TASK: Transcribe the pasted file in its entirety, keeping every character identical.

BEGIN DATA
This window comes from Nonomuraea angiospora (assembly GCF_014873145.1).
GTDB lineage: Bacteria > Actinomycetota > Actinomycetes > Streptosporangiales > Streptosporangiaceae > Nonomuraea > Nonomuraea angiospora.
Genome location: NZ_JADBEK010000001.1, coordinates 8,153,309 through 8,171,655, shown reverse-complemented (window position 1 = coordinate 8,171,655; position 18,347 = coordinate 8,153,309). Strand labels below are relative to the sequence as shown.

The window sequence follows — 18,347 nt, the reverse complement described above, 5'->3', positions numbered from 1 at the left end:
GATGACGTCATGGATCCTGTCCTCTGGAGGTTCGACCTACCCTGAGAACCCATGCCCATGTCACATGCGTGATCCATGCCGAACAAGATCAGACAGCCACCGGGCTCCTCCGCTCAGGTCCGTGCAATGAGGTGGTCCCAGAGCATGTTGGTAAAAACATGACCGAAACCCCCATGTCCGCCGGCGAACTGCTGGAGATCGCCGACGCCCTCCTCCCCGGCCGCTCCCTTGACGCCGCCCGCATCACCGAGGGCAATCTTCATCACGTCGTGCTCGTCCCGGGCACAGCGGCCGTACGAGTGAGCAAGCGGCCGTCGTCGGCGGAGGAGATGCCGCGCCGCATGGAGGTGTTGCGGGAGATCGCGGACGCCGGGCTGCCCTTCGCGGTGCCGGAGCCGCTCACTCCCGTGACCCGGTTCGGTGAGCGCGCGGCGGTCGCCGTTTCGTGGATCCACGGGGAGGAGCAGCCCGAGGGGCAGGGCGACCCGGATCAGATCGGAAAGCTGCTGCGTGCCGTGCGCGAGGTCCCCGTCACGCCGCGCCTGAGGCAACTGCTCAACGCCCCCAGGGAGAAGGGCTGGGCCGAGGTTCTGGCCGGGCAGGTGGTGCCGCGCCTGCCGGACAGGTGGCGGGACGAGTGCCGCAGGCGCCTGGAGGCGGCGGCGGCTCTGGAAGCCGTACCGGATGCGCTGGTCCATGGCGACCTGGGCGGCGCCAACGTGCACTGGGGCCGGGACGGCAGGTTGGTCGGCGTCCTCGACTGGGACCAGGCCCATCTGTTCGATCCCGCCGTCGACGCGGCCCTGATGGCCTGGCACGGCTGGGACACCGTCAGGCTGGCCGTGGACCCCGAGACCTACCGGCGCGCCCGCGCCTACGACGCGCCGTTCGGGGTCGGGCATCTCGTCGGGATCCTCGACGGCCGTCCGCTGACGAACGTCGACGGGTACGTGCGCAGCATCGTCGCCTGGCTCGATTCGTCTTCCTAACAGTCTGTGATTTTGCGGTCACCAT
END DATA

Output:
This window comes from Nonomuraea angiospora (assembly GCF_014873145.1).
GTDB lineage: Bacteria > Actinomycetota > Actinomycetes > Streptosporangiales > Streptosporangiaceae > Nonomuraea > Nonomuraea angiospora.
Genome location: NZ_JADBEK010000001.1, coordinates 8,153,309 through 8,171,655, shown reverse-complemented (window position 1 = coordinate 8,171,655; position 18,347 = coordinate 8,153,309). Strand labels below are relative to the sequence as shown.

The window sequence follows — 18,347 nt, the reverse complement described above, 5'->3', positions numbered from 1 at the left end:
GATGACGTCATGGATCCTGTCCTCTGGAGGTTCGACCTACCCTGAGAACCCATGCCCATGTCACATGCGTGATCCATGCCGAACAAGATCAGACAGCCACCGGGCTCCTCCGCTCAGGTCCGTGCAATGAGGTGGTCCCAGAGCATGTTGGTAAAAACATGACCGAAACCCCCATGTCCGCCGGCGAACTGCTGGAGATCGCCGACGCCCTCCTCCCCGGCCGCTCCCTTGACGCCGCCCGCATCACCGAGGGCAATCTTCATCACGTCGTGCTCGTCCCGGGCACAGCGGCCGTACGAGTGAGCAAGCGGCCGTCGTCGGCGGAGGAGATGCCGCGCCGCATGGAGGTGTTGCGGGAGATCGCGGACGCCGGGCTGCCCTTCGCGGTGCCGGAGCCGCTCACTCCCGTGACCCGGTTCGGTGAGCGCGCGGCGGTCGCCGTTTCGTGGATCCACGGGGAGGAGCAGCCCGAGGGGCAGGGCGACCCGGATCAGATCGGAAAGCTGCTGCGTGCCGTGCGCGAGGTCCCCGTCACGCCGCGCCTGAGGCAACTGCTCAACGCCCCCAGGGAGAAGGGCTGGGCCGAGGTTCTGGCCGGGCAGGTGGTGCCGCGCCTGCCGGACAGGTGGCGGGACGAGTGCCGCAGGCGCCTGGAGGCGGCGGCGGCTCTGGAAGCCGTACCGGATGCGCTGGTCCATGGCGACCTGGGCGGCGCCAACGTGCACTGGGGCCGGGACGGCAGGTTGGTCGGCGTCCTCGACTGGGACCAGGCCCATCTGTTCGATCCCGCCGTCGACGCGGCCCTGATGGCCTGGCACGGCTGGGACACCGTCAGGCTGGCCGTGGACCCCGAGACCTACCGGCGCGCCCGCGCCTACGACGCGCCGTTCGGGGTCGGGCATCTCGTCGGGATCCTCGACGGCCGTCCGCTGACGAACGTCGACGGGTACGTGCGCAGCATCGTCGCCTGGCTCGATTCGTCTTCCTAACAGTCTGTGATTTTGCGGTCACCAT